Nuclear countries have also capitalised on this position, while insisting that Israel “become a state party to the nuclear Non-Proliferation Treaty.”[4] As far back as January 5, 1968, National Security Advisor Walt Rostow expressed the view to President Lyndon Johnson that Israel would, eventually, sign the NPT.[5] But it was as early as 1966 that the CIA realised that Israel has acquired nuclear capability.

Technology has been supplied to Israel, despite an official position by Washington that it would be “unalterably opposed to Israel’s acquiring of nuclear weapons.”[6] That, in addition to traditional industrial espionage undertaken by the spy ring Lakam, made acquiring the nuclear weapons program a matter of course, to be undertaken even in defiance of its close ally’s position.

As a member of the nuclear club, the United States is on record as having featured in its nuclear program. Initially, it was deemed unwitting – the supply of a 5-magawatt (thermal) research reactor at Nahal Soreq; the supply of heavy water to the Dimona reactor in 1963. France, a point noted in Pierre Pean’s Les duex bombes (1982), did even more, kick-starting the Dimona project and revealing the role of French technicians behind creating a plutonium extraction plant at the same site.[7]

In a declassified report by the US Department of Defence, Critical Technology Assessment in Israel and NATO Nations (April 1987), the schizophrenic nature of US weapons policy towards Israel was revealed. It was acknowledged that Israel was “developing the kind of codes which will enable them to make hydrogen bombs. That is, codes which detail fission and fusion processes on a microscopic and macroscopic level.”[8] (The technical crew did, however, suggest Israel had some catching up to do.) Furthermore, “The SOREQ and the Dimona/Beer [sic] Sheva facilities are the equivalent of our Los Alamos, Lawrence Livermore and Oak Ridge National Laboratories.” Ideas on various technologies are noted, including the use of various types of detonator codes.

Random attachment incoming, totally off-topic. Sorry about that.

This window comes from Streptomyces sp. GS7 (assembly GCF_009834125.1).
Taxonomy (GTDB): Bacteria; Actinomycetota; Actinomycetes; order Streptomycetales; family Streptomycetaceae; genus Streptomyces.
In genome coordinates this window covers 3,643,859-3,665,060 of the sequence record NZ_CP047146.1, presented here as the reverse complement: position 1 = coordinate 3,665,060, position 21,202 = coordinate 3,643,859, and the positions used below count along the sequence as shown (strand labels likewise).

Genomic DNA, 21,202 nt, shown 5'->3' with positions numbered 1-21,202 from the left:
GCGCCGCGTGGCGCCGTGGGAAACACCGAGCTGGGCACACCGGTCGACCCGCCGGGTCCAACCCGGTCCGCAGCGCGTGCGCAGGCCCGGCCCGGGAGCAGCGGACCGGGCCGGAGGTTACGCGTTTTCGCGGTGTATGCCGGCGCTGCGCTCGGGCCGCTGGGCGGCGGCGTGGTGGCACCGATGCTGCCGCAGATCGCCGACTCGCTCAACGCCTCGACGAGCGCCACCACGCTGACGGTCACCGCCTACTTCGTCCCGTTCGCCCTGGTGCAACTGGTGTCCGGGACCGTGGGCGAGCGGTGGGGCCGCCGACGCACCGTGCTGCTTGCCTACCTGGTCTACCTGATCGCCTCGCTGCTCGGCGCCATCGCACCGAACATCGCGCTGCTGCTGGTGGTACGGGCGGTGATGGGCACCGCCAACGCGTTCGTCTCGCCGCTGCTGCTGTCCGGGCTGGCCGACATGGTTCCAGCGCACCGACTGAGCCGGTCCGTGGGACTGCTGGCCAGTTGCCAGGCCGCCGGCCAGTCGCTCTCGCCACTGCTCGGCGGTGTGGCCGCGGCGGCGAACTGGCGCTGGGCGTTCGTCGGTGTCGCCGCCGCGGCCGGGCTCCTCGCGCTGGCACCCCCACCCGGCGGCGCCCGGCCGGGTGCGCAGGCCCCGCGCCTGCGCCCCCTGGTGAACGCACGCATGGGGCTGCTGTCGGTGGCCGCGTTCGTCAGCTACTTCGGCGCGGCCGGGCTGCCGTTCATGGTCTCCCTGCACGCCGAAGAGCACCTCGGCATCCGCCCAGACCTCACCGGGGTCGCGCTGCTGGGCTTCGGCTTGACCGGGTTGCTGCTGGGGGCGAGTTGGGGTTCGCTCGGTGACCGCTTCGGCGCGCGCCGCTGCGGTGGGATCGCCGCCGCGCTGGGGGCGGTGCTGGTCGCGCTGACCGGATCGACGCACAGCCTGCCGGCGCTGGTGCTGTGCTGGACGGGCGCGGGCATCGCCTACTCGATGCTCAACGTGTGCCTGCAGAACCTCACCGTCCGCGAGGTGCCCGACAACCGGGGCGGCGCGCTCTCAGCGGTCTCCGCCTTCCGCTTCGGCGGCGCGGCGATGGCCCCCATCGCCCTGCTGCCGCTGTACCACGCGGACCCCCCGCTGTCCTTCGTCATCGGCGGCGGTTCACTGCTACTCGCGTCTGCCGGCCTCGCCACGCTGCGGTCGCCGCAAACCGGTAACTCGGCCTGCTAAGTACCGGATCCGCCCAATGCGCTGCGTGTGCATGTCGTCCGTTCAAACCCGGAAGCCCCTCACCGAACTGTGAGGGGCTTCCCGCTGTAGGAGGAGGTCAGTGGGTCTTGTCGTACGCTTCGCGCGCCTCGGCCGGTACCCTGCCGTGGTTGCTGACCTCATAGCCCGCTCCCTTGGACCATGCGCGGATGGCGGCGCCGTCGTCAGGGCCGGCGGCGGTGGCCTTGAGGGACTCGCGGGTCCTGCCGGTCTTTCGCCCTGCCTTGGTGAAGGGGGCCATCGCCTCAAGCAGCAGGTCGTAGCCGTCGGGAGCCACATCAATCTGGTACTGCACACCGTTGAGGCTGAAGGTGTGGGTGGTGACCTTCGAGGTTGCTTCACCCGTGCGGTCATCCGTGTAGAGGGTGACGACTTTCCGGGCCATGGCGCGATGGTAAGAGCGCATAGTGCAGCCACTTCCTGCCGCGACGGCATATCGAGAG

Roger Mattson, formerly of the Atomic Energy Commission’s staff, found the “degree of cooperation on specialised war making devices between Israel and the US” striking. European powers, and their role behind the Israeli defence complex, are also noted.

Grant Smith, who initiated the Freedom of Information request for the report, has actively argued that the Pentagon proved coy about its knowledge and involvement with the Israeli defence industry, burying it “in violation of the Symington and Glenn amendments, costing taxpayers $86 billion” (RT, Feb 13).

As director of the Washington think tank Institute for Research: Middle Eastern Policy, Smith has long argued that violations have taken place of the Symington Amendment to the Foreign Assistance Act of 1961 prohibiting US foreign aid to countries found trafficking in nuclear enrichment equipment or technology, and the Glenn Amendment of 1977, which demanded an end of US foreign aid to countries importing nuclear reprocessing technology.

Certain breaches of the international regime on non-proliferation, in other words, are tolerated. Israel remains the grandest of security exceptions – or ambiguities – free of signing the NPT, obviating the need to deal with the IAEA, and a catalyst, and recipient, of nuclear weapons technology.

Dr. Binoy Kampmark lectures at RMIT University, Melbourne and was a Commonwealth Scholar at Selwyn College, Cambridge. Email: bkampmark@gmail.com

Notes

[1] http://www.un.org/disarmament/WMD/Nuclear/NPT.shtml

[2] http://www.slate.com/articles/news_and_politics/war_stories/2005/05/the_real_nuclear_option.html

[3] http://www.timesofisrael.com/avraham-burg-panned-for-breaking-nuclear-ambiguity/

[4] http://www.theguardian.com/world/2014/jan/15/truth-israels-secret-nuclear-arsenal